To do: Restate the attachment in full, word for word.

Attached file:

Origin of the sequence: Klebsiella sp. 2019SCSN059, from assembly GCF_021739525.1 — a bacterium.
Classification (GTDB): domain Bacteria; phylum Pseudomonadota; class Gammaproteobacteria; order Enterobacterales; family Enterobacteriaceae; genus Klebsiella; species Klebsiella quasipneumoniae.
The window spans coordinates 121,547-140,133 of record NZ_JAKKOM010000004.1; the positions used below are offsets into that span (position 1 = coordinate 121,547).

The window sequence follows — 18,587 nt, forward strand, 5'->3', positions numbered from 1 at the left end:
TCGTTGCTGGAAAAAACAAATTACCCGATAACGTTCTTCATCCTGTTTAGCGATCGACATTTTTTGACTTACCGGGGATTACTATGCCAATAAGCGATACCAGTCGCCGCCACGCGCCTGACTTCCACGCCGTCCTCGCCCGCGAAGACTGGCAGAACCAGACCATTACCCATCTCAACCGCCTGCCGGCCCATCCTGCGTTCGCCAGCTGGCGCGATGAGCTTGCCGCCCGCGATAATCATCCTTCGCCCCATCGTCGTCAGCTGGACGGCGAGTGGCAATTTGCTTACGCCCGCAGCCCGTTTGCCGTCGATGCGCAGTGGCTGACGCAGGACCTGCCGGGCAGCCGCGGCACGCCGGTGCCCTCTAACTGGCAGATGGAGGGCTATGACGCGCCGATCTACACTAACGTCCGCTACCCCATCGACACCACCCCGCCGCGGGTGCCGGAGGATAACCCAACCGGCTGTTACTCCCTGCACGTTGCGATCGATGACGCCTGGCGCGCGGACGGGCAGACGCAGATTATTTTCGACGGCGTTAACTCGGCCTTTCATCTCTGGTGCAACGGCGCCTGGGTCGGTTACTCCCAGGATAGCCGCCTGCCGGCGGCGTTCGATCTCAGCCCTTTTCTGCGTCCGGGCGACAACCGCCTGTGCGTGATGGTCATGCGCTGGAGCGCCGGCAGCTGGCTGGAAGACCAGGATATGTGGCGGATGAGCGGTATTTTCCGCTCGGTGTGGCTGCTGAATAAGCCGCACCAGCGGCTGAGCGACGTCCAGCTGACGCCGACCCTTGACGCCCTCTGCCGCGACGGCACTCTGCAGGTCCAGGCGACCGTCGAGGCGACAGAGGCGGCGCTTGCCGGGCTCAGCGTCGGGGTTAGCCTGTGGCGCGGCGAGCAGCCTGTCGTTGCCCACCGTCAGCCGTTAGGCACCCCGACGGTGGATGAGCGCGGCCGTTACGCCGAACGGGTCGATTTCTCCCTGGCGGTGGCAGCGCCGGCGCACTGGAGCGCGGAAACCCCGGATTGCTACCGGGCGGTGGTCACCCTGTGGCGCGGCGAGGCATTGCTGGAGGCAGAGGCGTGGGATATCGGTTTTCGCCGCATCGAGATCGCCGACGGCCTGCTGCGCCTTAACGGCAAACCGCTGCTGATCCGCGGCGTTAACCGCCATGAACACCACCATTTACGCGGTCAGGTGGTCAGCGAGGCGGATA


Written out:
Origin of the sequence: Klebsiella sp. 2019SCSN059, from assembly GCF_021739525.1 — a bacterium.
Classification (GTDB): domain Bacteria; phylum Pseudomonadota; class Gammaproteobacteria; order Enterobacterales; family Enterobacteriaceae; genus Klebsiella; species Klebsiella quasipneumoniae.
The window spans coordinates 121,547-140,133 of record NZ_JAKKOM010000004.1; the positions used below are offsets into that span (position 1 = coordinate 121,547).

The window sequence follows — 18,587 nt, forward strand, 5'->3', positions numbered from 1 at the left end:
TCGTTGCTGGAAAAAACAAATTACCCGATAACGTTCTTCATCCTGTTTAGCGATCGACATTTTTTGACTTACCGGGGATTACTATGCCAATAAGCGATACCAGTCGCCGCCACGCGCCTGACTTCCACGCCGTCCTCGCCCGCGAAGACTGGCAGAACCAGACCATTACCCATCTCAACCGCCTGCCGGCCCATCCTGCGTTCGCCAGCTGGCGCGATGAGCTTGCCGCCCGCGATAATCATCCTTCGCCCCATCGTCGTCAGCTGGACGGCGAGTGGCAATTTGCTTACGCCCGCAGCCCGTTTGCCGTCGATGCGCAGTGGCTGACGCAGGACCTGCCGGGCAGCCGCGGCACGCCGGTGCCCTCTAACTGGCAGATGGAGGGCTATGACGCGCCGATCTACACTAACGTCCGCTACCCCATCGACACCACCCCGCCGCGGGTGCCGGAGGATAACCCAACCGGCTGTTACTCCCTGCACGTTGCGATCGATGACGCCTGGCGCGCGGACGGGCAGACGCAGATTATTTTCGACGGCGTTAACTCGGCCTTTCATCTCTGGTGCAACGGCGCCTGGGTCGGTTACTCCCAGGATAGCCGCCTGCCGGCGGCGTTCGATCTCAGCCCTTTTCTGCGTCCGGGCGACAACCGCCTGTGCGTGATGGTCATGCGCTGGAGCGCCGGCAGCTGGCTGGAAGACCAGGATATGTGGCGGATGAGCGGTATTTTCCGCTCGGTGTGGCTGCTGAATAAGCCGCACCAGCGGCTGAGCGACGTCCAGCTGACGCCGACCCTTGACGCCCTCTGCCGCGACGGCACTCTGCAGGTCCAGGCGACCGTCGAGGCGACAGAGGCGGCGCTTGCCGGGCTCAGCGTCGGGGTTAGCCTGTGGCGCGGCGAGCAGCCTGTCGTTGCCCACCGTCAGCCGTTAGGCACCCCGACGGTGGATGAGCGCGGCCGTTACGCCGAACGGGTCGATTTCTCCCTGGCGGTGGCAGCGCCGGCGCACTGGAGCGCGGAAACCCCGGATTGCTACCGGGCGGTGGTCACCCTGTGGCGCGGCGAGGCATTGCTGGAGGCAGAGGCGTGGGATATCGGTTTTCGCCGCATCGAGATCGCCGACGGCCTGCTGCGCCTTAACGGCAAACCGCTGCTGATCCGCGGCGTTAACCGCCATGAACACCACCATTTACGCGGTCAGGTGGTCAGCGAGGCGGATA